San Francisco Bay are set to develop a new hospital as a result of a $500mn donation
It has been announced that the ageing Mofitt Hospital in the San Francisco Bay Area, is set to be replaced by a new state-of-the-art hospital.
A $500 million contribution from the Helen Diller Foundation has been the key to its impending development, where it will remain situated at the University’s Parnassus Heights Campus, where the Langley Porter Psychiatric Hospital and Clinics current resides.
The new, earthquake resistant hospital will be designed to cater towards the needs of its patients for years to come. Enhanced sustainable features, as well as exceptional digital tools, such as telemedicine and robotics, will enable the hospital to provide personalised, patient centered healthcare for citizens in the local community, as well as those who will visit the hospital from around the world.
Built in the 1950s, the Mofitt Hospital has been required to relocate as a result of state law by 2030, in line with seismic code requirements, UCSF reports.
The development will play a key role in the regions health system, and will work alongside the UCSF Medical Center to share knowledge, expertise and enhance the delivery of patient care. The Medical Center will also be immediately renamed the UCSF Helen Diller Medical Center at Parnassus Heights.
“This special grant will help ensure that the outstanding doctors, nurses, and other health care professionals and researchers at Parnassus Heights will have an exceptional new space to support their important work, and that the patients will receive the best care in a warm, welcoming hospital for generations to come,” said Phyllis Cook, Executive Officer of the Helen Diller Foundation.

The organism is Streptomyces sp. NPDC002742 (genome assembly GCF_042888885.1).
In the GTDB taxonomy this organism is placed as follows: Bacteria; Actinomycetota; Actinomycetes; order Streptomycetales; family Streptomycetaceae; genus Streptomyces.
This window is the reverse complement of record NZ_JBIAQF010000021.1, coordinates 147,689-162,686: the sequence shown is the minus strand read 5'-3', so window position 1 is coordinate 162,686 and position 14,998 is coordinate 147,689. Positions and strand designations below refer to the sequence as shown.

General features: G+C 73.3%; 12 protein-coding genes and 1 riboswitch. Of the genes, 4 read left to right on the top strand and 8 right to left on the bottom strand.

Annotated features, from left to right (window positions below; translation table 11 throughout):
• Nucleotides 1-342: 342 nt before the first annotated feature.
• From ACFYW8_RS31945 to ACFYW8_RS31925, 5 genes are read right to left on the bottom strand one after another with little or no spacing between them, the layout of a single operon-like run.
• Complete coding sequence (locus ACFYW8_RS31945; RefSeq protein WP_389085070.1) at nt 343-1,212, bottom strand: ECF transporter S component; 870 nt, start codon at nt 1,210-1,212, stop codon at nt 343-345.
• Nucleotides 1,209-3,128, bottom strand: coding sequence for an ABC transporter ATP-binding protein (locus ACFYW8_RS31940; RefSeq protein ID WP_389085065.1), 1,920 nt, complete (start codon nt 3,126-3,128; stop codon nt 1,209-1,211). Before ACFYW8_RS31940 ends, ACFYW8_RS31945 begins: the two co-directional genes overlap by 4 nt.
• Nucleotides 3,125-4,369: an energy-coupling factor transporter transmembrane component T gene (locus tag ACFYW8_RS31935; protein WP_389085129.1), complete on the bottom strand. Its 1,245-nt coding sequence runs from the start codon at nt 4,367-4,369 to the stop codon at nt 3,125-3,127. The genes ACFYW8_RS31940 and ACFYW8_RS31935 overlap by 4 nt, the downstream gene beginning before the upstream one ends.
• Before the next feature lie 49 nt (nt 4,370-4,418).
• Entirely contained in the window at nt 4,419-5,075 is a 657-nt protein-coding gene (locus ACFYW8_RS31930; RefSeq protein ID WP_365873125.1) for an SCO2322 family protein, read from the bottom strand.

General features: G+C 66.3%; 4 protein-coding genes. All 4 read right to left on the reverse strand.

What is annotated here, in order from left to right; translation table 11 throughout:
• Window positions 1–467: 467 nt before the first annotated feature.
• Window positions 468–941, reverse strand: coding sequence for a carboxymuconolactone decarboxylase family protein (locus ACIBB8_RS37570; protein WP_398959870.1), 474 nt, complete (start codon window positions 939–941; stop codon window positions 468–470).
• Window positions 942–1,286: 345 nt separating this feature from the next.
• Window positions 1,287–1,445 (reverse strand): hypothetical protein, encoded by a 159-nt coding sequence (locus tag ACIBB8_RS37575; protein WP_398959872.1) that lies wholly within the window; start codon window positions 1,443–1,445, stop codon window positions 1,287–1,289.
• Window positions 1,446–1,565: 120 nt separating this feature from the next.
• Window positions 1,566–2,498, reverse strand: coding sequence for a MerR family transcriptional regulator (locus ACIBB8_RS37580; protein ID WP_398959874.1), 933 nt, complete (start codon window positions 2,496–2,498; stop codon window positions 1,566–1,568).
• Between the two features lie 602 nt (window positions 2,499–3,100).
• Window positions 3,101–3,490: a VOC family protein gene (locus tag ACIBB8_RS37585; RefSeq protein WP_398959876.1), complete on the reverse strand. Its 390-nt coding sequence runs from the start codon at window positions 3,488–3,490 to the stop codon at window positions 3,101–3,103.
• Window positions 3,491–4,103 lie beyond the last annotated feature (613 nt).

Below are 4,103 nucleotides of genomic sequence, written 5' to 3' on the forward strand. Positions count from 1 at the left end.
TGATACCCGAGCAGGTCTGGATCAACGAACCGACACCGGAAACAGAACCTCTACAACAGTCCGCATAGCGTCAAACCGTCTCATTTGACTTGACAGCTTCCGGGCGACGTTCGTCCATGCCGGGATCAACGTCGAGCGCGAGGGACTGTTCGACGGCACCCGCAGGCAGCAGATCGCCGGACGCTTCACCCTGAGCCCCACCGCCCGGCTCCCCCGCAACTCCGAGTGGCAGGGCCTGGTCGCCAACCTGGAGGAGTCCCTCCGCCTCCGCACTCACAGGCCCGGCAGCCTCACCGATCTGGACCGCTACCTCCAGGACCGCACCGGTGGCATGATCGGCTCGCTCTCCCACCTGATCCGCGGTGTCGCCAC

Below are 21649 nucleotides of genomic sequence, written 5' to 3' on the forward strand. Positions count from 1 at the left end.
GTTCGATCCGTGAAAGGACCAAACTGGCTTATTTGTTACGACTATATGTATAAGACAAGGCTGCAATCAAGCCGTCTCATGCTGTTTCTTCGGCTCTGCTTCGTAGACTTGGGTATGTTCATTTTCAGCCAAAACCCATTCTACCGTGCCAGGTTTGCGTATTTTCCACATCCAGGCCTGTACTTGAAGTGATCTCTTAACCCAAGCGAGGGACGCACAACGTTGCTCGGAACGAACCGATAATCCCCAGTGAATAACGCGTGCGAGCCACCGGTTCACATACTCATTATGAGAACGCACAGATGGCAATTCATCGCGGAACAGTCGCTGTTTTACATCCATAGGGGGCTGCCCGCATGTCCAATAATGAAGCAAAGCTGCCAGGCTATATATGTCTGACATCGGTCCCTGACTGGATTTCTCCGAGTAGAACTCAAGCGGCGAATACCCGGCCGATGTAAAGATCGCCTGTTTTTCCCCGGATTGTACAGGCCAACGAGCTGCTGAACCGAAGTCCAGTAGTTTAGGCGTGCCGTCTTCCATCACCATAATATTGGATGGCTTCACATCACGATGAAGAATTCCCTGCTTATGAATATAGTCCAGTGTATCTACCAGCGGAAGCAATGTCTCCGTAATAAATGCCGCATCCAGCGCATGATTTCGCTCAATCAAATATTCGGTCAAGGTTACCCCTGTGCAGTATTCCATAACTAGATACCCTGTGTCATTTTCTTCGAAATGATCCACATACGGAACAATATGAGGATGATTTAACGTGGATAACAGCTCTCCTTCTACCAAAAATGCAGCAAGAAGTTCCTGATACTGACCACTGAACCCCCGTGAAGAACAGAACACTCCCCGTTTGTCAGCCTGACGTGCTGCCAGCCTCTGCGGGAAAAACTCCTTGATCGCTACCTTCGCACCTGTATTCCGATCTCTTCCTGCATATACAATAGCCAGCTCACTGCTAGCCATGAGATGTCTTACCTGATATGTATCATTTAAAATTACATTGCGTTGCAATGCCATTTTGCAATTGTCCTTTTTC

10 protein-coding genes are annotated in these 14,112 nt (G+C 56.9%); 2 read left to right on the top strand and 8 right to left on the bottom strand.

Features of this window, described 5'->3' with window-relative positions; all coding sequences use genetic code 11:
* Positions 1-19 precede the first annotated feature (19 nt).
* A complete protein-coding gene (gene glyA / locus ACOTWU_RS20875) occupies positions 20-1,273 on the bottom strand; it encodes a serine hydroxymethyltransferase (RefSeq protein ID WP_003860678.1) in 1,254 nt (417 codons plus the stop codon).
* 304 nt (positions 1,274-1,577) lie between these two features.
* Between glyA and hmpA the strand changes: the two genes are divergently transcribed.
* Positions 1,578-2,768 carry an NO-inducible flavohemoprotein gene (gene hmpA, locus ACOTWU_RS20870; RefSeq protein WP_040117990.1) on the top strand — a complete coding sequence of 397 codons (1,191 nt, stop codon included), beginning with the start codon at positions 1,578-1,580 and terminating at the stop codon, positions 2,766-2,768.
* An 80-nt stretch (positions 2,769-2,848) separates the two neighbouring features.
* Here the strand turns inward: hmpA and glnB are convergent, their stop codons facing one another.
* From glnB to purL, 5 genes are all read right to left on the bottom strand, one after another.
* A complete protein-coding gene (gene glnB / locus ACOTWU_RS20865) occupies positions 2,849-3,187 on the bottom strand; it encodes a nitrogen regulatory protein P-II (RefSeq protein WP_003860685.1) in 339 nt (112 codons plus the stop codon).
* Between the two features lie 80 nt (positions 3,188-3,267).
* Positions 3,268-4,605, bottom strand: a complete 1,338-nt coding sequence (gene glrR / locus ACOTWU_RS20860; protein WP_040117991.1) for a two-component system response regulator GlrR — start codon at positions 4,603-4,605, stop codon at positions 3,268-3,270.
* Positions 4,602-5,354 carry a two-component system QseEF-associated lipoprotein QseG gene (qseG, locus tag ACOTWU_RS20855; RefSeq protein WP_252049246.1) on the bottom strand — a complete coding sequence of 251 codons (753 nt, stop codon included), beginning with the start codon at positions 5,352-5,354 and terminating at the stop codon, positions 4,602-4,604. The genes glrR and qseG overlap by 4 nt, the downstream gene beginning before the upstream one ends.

“Helen would be so proud of this commitment to clinical services in the Bay Area made in her memory.
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The donation is one of many which the Diller family have placed over the years, but UCSF is one which remained close to their hearts. Previously donating $400 million to support its students, the Diller Foundation also contributed $150 million to the Helen Diller Family Comprehensive Cancer Center.
“The Diller family’s generous and sustained support of education, research, and patient care at UC San Francisco, and their steadfast backing of important programs at UC Berkeley and UC Santa Cruz, are a source of strength for the entire UC system,” commented Janet Napolitano, President of the University of California.
“The Dillers’ loyalty to the University of California will help ensure that this great public university system remains a global leader in science, health care and education for decades to come.”
“Designed 60 years ago, there was no such thing as electronic medical records. Imaging equipment wasn’t there. We’ve done a good job modifying it, but that’s not like having a new hospital,” explained Mark Laret, Chief Executive of UCSF Medical Center.”
“The new hospital will not only incorporate new technologies, but it will be embedded within a campus that includes leading clinicians and scientists focused on translating discoveries into treatments and cures for conditions ranging from diabetes to neurological diseases to organ failure,” he added.
The contribution has now seen the Diller family donate over $1.15 billion to a number of causes, making the family one of few US philanthropists to reach this milestone.